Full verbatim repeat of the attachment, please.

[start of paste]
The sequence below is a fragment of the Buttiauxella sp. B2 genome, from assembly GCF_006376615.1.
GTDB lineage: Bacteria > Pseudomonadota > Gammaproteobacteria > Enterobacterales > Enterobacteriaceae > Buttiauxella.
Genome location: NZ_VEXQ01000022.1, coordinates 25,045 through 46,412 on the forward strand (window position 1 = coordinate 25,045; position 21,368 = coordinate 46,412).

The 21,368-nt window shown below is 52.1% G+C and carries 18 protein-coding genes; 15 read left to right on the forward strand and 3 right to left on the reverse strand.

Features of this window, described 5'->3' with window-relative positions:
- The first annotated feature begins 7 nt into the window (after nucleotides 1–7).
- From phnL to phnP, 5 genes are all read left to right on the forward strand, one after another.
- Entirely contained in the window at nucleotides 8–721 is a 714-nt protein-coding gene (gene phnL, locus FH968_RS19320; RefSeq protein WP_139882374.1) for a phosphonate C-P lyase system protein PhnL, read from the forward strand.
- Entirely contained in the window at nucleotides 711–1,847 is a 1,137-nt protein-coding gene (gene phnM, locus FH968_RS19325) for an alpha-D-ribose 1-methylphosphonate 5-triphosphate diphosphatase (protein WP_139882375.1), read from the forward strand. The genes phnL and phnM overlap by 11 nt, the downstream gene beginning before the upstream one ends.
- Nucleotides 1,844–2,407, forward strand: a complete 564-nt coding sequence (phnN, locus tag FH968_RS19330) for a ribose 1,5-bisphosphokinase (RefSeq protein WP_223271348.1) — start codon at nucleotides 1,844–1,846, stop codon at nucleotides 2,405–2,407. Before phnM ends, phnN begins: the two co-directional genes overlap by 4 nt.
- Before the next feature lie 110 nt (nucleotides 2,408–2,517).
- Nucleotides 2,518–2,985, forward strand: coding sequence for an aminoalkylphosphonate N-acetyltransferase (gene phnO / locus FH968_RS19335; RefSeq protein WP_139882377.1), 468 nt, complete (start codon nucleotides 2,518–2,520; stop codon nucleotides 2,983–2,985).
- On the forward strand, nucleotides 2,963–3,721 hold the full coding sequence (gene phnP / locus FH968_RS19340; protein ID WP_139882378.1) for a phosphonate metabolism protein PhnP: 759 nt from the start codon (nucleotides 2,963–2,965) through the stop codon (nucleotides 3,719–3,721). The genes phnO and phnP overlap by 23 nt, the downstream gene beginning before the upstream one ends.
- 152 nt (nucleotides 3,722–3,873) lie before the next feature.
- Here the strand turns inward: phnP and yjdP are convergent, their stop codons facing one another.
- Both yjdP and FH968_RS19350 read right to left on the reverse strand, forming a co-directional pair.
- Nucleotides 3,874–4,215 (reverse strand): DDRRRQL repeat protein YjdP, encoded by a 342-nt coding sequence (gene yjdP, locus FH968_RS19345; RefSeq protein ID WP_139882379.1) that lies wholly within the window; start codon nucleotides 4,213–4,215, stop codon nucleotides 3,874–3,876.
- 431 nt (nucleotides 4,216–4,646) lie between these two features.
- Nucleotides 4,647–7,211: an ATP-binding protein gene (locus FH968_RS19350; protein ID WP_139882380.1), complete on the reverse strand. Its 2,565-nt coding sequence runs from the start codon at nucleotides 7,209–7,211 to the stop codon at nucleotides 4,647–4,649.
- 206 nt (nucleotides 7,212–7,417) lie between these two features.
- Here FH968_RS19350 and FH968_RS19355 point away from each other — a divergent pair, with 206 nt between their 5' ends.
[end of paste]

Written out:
The sequence below is a fragment of the Buttiauxella sp. B2 genome, from assembly GCF_006376615.1.
GTDB lineage: Bacteria > Pseudomonadota > Gammaproteobacteria > Enterobacterales > Enterobacteriaceae > Buttiauxella.
Genome location: NZ_VEXQ01000022.1, coordinates 25,045 through 46,412 on the forward strand (window position 1 = coordinate 25,045; position 21,368 = coordinate 46,412).

The 21,368-nt window shown below is 52.1% G+C and carries 18 protein-coding genes; 15 read left to right on the forward strand and 3 right to left on the reverse strand.

Features of this window, described 5'->3' with window-relative positions:
- The first annotated feature begins 7 nt into the window (after nucleotides 1–7).
- From phnL to phnP, 5 genes are all read left to right on the forward strand, one after another.
- Entirely contained in the window at nucleotides 8–721 is a 714-nt protein-coding gene (gene phnL, locus FH968_RS19320; RefSeq protein WP_139882374.1) for a phosphonate C-P lyase system protein PhnL, read from the forward strand.
- Entirely contained in the window at nucleotides 711–1,847 is a 1,137-nt protein-coding gene (gene phnM, locus FH968_RS19325) for an alpha-D-ribose 1-methylphosphonate 5-triphosphate diphosphatase (protein WP_139882375.1), read from the forward strand. The genes phnL and phnM overlap by 11 nt, the downstream gene beginning before the upstream one ends.
- Nucleotides 1,844–2,407, forward strand: a complete 564-nt coding sequence (phnN, locus tag FH968_RS19330) for a ribose 1,5-bisphosphokinase (RefSeq protein WP_223271348.1) — start codon at nucleotides 1,844–1,846, stop codon at nucleotides 2,405–2,407. Before phnM ends, phnN begins: the two co-directional genes overlap by 4 nt.
- Before the next feature lie 110 nt (nucleotides 2,408–2,517).
- Nucleotides 2,518–2,985, forward strand: coding sequence for an aminoalkylphosphonate N-acetyltransferase (gene phnO / locus FH968_RS19335; RefSeq protein WP_139882377.1), 468 nt, complete (start codon nucleotides 2,518–2,520; stop codon nucleotides 2,983–2,985).
- On the forward strand, nucleotides 2,963–3,721 hold the full coding sequence (gene phnP / locus FH968_RS19340; protein ID WP_139882378.1) for a phosphonate metabolism protein PhnP: 759 nt from the start codon (nucleotides 2,963–2,965) through the stop codon (nucleotides 3,719–3,721). The genes phnO and phnP overlap by 23 nt, the downstream gene beginning before the upstream one ends.
- 152 nt (nucleotides 3,722–3,873) lie before the next feature.
- Here the strand turns inward: phnP and yjdP are convergent, their stop codons facing one another.
- Both yjdP and FH968_RS19350 read right to left on the reverse strand, forming a co-directional pair.
- Nucleotides 3,874–4,215 (reverse strand): DDRRRQL repeat protein YjdP, encoded by a 342-nt coding sequence (gene yjdP, locus FH968_RS19345; RefSeq protein ID WP_139882379.1) that lies wholly within the window; start codon nucleotides 4,213–4,215, stop codon nucleotides 3,874–3,876.
- 431 nt (nucleotides 4,216–4,646) lie between these two features.
- Nucleotides 4,647–7,211: an ATP-binding protein gene (locus FH968_RS19350; protein ID WP_139882380.1), complete on the reverse strand. Its 2,565-nt coding sequence runs from the start codon at nucleotides 7,209–7,211 to the stop codon at nucleotides 4,647–4,649.
- 206 nt (nucleotides 7,212–7,417) lie between these two features.
- Here FH968_RS19350 and FH968_RS19355 point away from each other — a divergent pair, with 206 nt between their 5' ends.